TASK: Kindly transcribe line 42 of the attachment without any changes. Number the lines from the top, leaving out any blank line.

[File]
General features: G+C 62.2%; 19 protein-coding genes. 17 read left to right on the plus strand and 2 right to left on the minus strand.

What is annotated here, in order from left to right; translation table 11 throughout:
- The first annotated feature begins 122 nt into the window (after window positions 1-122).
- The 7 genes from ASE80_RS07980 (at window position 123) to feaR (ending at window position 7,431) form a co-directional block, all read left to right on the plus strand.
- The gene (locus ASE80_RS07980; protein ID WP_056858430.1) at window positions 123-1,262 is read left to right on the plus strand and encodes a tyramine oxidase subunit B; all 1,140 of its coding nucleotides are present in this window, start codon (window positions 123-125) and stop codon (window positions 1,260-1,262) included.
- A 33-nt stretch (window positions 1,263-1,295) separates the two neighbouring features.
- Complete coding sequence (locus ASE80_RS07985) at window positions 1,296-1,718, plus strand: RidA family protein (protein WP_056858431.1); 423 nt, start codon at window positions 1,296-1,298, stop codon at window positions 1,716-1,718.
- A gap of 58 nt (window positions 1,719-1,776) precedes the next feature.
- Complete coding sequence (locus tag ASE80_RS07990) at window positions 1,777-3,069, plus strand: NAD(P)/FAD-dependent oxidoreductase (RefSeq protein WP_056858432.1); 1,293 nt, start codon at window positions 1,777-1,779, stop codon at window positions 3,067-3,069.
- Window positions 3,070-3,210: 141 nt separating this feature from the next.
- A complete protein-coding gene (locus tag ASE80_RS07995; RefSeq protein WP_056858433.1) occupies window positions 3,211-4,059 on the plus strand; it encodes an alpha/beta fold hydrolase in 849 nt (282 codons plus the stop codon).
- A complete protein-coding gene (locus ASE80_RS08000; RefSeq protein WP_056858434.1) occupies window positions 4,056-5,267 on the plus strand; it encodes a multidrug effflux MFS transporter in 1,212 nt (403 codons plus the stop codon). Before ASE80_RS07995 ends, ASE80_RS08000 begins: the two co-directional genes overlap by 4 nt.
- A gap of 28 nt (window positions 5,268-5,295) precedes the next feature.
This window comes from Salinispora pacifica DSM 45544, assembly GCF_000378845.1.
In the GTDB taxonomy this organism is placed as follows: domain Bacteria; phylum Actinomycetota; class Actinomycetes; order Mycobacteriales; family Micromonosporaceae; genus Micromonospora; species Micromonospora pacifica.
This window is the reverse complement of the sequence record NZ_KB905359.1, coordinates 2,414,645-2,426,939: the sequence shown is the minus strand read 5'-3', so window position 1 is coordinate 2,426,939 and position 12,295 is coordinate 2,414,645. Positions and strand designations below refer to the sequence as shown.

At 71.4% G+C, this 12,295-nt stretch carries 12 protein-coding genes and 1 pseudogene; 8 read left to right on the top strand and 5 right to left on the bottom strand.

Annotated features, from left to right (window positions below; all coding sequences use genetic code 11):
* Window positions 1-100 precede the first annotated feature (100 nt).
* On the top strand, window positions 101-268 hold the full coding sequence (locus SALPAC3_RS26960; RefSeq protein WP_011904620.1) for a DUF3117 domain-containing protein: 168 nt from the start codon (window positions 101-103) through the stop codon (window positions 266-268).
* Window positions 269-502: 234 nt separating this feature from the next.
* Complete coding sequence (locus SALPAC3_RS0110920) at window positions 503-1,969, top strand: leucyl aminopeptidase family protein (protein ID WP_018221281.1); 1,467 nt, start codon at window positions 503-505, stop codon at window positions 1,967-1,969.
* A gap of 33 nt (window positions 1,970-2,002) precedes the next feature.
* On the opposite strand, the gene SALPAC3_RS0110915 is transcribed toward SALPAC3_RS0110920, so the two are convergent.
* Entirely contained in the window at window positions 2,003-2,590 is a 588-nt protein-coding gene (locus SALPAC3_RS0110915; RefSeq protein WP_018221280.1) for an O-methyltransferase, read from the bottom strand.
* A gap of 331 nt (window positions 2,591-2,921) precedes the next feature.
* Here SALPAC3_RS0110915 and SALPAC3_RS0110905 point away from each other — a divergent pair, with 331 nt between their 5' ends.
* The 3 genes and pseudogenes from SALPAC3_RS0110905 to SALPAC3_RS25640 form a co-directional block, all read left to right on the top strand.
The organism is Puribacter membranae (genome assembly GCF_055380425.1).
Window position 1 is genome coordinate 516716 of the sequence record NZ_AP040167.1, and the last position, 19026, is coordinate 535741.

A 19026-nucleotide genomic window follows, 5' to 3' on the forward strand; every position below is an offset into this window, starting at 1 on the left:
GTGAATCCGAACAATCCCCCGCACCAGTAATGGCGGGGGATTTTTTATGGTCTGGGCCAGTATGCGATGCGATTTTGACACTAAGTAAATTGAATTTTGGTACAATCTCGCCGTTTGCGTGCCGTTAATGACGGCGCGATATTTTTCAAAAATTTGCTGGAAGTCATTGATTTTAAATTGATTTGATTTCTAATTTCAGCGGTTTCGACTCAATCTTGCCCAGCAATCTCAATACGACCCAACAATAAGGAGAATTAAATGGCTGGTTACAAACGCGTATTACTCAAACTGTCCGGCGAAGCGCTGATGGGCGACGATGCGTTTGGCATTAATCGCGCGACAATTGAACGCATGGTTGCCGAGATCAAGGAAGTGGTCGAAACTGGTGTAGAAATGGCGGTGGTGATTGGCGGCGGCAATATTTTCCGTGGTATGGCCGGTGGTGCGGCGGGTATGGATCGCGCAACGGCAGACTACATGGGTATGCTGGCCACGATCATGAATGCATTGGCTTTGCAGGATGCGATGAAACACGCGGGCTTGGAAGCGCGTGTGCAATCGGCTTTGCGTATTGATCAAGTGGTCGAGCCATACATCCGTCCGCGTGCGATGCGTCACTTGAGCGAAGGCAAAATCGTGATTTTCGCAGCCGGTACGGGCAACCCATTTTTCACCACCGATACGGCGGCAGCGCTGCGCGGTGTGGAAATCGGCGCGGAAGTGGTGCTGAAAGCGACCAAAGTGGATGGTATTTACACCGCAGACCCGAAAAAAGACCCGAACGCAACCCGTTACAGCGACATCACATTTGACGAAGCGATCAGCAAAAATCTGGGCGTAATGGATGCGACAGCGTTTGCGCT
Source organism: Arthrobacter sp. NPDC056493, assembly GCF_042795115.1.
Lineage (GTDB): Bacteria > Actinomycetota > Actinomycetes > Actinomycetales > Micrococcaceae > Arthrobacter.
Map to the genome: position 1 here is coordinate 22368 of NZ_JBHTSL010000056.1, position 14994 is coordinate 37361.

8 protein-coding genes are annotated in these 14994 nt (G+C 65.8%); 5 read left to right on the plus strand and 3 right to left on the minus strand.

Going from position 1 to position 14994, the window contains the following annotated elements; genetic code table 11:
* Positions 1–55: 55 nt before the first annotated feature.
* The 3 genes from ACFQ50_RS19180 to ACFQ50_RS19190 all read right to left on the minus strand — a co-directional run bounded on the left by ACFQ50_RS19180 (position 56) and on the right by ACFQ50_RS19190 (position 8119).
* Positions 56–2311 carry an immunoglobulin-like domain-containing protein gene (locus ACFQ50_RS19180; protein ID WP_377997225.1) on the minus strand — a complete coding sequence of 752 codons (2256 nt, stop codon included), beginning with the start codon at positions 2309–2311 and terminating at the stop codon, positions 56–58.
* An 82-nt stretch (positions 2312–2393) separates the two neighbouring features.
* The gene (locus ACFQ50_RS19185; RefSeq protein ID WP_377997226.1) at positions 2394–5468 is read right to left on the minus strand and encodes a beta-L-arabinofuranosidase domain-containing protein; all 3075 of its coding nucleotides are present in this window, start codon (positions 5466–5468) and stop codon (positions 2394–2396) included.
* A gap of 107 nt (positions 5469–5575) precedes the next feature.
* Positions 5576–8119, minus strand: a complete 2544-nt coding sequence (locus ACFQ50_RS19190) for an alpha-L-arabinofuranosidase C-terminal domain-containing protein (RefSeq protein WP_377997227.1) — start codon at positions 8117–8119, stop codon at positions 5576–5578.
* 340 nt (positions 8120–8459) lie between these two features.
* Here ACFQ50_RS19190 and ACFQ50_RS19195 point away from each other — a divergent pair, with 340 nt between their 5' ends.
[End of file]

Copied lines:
* The gene (locus ACFQ50_RS19185; RefSeq protein ID WP_377997226.1) at positions 2394–5468 is read right to left on the minus strand and encodes a beta-L-arabinofuranosidase domain-containing protein; all 3075 of its coding nucleotides are present in this window, start codon (positions 5466–5468) and stop codon (positions 2394–2396) included.